U.S. Authorities Return Dozens of Looted Artifacts to Italy, Including 27 Objects from the Met

The Italian Ministry of Culture recently presented a trove of looted artifacts worth $19 million, including 27 from the Metropolitan Museum of Art in New York, that US authorities repatriated last year.

On display were 57 of the 60 antiquities returned by the New York County District Attorney’s office last July and September, nearly half of which were seized from the Metropolitan Museum of Art. The items included marble busts, three Corinthian helmets, intricately painted pottery, a fresco which survived the eruption of Mount Vesuvius, as well as bronze plates and sculptures. One double-spiral brooch was estimated to from 1100 to 1400 BCE.

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NEW YORK, NEW YORK - AUGUST 23: People weairng masks sit on the stairs at The Metropolitan Museum of Art where Yoko Ono's new art installation, Dream Together, is displayed on the facade as the city continues Phase 4 of re-opening following restrictions imposed to slow the spread of coronavirus on August 23, 2020 in New York City. The installation was unveiled on August 20th in preparation for The Met's reopening on August 29th, 2020 after being closed due to the coronavirus. (Photo by Alexi Rosenfeld/Getty Images)

The repatriated artifacts also included the Marble Head of Athena, a 200 B.C.E. sculpture looted from a central Italian temple, and type of drinking cup known as a kylix, dating back to 470 B.C.E. valued at $1.2 million. Both items were part of the 27 allegedly looted artifacts seized from the Met last year.

At a press conference in Rome this week, the head of the Carabinieri art department, B. Vincenzo Molinese explained that three of the 60 repatriated items were too fragile for transport and display. He also said determining the group’s overall value was a challenge.

“For us Italians, the value of works of art are the value of our historical and cultural identity and priceless,” Molinese said, adding that there are discussions the items would go on display at national and local museums in Italy.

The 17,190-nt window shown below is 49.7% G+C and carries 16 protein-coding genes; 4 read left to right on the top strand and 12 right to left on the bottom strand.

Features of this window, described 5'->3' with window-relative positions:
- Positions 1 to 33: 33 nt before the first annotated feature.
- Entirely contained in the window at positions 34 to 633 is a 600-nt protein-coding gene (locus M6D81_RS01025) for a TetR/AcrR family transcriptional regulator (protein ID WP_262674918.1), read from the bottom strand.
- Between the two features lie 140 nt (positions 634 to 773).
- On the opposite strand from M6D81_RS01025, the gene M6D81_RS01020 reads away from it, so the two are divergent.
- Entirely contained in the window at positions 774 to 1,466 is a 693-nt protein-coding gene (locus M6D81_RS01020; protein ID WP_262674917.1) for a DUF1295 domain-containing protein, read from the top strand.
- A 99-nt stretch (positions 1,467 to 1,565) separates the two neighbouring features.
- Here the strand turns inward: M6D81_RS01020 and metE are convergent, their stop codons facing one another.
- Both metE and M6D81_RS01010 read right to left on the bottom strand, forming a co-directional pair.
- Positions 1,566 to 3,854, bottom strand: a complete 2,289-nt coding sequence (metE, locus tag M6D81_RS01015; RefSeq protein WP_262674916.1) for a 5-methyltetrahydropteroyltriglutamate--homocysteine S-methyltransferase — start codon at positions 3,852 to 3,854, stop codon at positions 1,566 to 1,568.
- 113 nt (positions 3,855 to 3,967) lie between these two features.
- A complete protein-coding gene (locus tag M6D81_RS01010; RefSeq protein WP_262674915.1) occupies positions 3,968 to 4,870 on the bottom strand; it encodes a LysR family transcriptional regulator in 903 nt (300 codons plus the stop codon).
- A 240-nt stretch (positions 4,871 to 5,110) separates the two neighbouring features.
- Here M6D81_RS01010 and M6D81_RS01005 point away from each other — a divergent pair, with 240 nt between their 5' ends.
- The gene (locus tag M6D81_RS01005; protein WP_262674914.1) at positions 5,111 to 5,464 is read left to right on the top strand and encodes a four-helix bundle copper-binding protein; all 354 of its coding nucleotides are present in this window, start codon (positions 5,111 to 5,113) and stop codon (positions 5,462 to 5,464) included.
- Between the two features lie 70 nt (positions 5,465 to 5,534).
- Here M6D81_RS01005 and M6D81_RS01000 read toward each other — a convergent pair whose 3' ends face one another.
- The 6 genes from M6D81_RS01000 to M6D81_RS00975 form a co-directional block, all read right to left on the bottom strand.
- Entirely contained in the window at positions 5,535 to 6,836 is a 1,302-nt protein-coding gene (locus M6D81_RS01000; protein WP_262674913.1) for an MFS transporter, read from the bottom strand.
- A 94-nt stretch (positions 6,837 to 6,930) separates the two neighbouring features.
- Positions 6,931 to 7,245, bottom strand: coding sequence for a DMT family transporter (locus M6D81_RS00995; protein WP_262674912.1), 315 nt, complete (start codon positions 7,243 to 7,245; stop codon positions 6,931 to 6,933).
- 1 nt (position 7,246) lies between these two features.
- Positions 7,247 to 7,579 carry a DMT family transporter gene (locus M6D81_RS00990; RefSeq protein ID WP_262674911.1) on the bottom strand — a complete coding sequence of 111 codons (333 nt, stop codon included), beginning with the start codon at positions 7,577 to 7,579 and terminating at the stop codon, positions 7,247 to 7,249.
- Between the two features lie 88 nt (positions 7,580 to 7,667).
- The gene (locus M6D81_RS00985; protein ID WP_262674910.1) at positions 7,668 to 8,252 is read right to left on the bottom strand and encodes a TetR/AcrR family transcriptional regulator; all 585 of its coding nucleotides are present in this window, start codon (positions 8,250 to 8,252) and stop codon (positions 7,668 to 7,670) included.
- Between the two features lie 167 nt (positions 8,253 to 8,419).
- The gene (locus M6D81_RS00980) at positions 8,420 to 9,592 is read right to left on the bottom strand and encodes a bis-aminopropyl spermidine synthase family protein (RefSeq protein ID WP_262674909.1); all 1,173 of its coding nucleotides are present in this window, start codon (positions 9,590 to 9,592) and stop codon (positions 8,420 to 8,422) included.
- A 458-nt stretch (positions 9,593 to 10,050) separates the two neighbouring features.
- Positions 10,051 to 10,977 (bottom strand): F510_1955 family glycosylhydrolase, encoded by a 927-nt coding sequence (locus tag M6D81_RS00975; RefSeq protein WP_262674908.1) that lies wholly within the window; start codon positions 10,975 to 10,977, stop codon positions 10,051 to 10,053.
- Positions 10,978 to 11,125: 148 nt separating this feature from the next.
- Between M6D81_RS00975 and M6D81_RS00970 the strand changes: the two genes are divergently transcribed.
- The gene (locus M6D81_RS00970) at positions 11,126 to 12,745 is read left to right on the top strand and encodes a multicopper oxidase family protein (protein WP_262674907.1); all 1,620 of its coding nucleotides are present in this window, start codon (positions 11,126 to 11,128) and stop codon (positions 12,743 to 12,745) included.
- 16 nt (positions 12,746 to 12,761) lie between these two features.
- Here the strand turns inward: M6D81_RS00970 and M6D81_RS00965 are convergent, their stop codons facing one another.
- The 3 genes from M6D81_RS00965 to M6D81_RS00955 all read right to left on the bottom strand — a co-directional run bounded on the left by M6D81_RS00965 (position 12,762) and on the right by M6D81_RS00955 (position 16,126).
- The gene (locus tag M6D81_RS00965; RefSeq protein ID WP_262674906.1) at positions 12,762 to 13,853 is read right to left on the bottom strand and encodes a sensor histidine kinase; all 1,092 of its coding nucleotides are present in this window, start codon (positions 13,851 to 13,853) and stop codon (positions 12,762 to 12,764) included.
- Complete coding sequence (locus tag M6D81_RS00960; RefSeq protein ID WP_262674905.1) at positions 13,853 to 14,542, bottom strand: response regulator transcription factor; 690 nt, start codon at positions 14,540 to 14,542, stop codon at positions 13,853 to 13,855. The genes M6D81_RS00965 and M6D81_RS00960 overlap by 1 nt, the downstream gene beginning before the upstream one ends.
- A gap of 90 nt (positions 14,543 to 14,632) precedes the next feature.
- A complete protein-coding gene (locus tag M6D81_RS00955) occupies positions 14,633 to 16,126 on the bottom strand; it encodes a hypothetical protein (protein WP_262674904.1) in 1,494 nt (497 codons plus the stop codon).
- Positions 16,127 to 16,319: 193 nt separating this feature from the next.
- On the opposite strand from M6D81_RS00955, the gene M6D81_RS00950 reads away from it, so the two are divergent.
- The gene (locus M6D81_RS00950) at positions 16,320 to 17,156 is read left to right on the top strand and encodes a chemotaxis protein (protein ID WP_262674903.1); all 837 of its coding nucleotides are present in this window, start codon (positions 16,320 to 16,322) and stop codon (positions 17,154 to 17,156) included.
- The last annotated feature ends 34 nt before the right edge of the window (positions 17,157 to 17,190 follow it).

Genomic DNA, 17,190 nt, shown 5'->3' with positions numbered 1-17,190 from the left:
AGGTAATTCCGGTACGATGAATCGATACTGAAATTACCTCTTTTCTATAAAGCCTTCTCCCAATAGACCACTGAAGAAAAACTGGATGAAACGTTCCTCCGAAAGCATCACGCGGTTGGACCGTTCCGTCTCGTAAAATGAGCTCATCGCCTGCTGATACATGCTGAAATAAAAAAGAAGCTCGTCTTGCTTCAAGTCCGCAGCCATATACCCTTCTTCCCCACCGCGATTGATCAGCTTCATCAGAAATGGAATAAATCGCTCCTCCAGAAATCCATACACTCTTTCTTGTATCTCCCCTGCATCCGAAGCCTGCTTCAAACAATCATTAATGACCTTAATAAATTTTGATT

“These artifacts deserve a place in their homeland,” Manhattan District Attorney Alvin Bragg said in a statement last July, calling their cultural value to Italy “immeasurable.”

The Italy’s Cultural Heritage Conservancy (TPC) extensively investigated and verified archaeological items that were trafficked by art brokers Giacomo Medici, Giovanni Franco Becchina, Pasquale Camera and Edoardo Almagiá and eventually acquired by museums, galleries, and private US art collections. All four at brokers sold to billionaire art dealer Michael Steinhardt, whose prolific antiquities collection was investigated by authorities as early as the 1990s.

Steinhardt was never charged with a crime in relation to the investigation, despite his admission to buying more than a hundred objects believed to have been stolen over his multi-decade collecting career. However, by the end of 2021, the prolific art collector had surrendered 180 objects to the Manhattan District Attorney’s office and agreed to “an unprecedented lifetime ban on acquiring antiquities.”

The press conference in Rome was also attended by Italian culture minister Gennaro Sangiuliano; the Deputy Attorney of the District Attorney’s Office of Manhattan, Matthew Bogdanos; the Deputy Prosecutor of the Republic at the Court of Rome, Angelantonio Racanelli ; the Minister Counselor for Public Affairs of the United States Embassy in Rome, Christina Tomlinson; as well as Federica Pitzalis, the archaeologist official of the Ministry of Culture.

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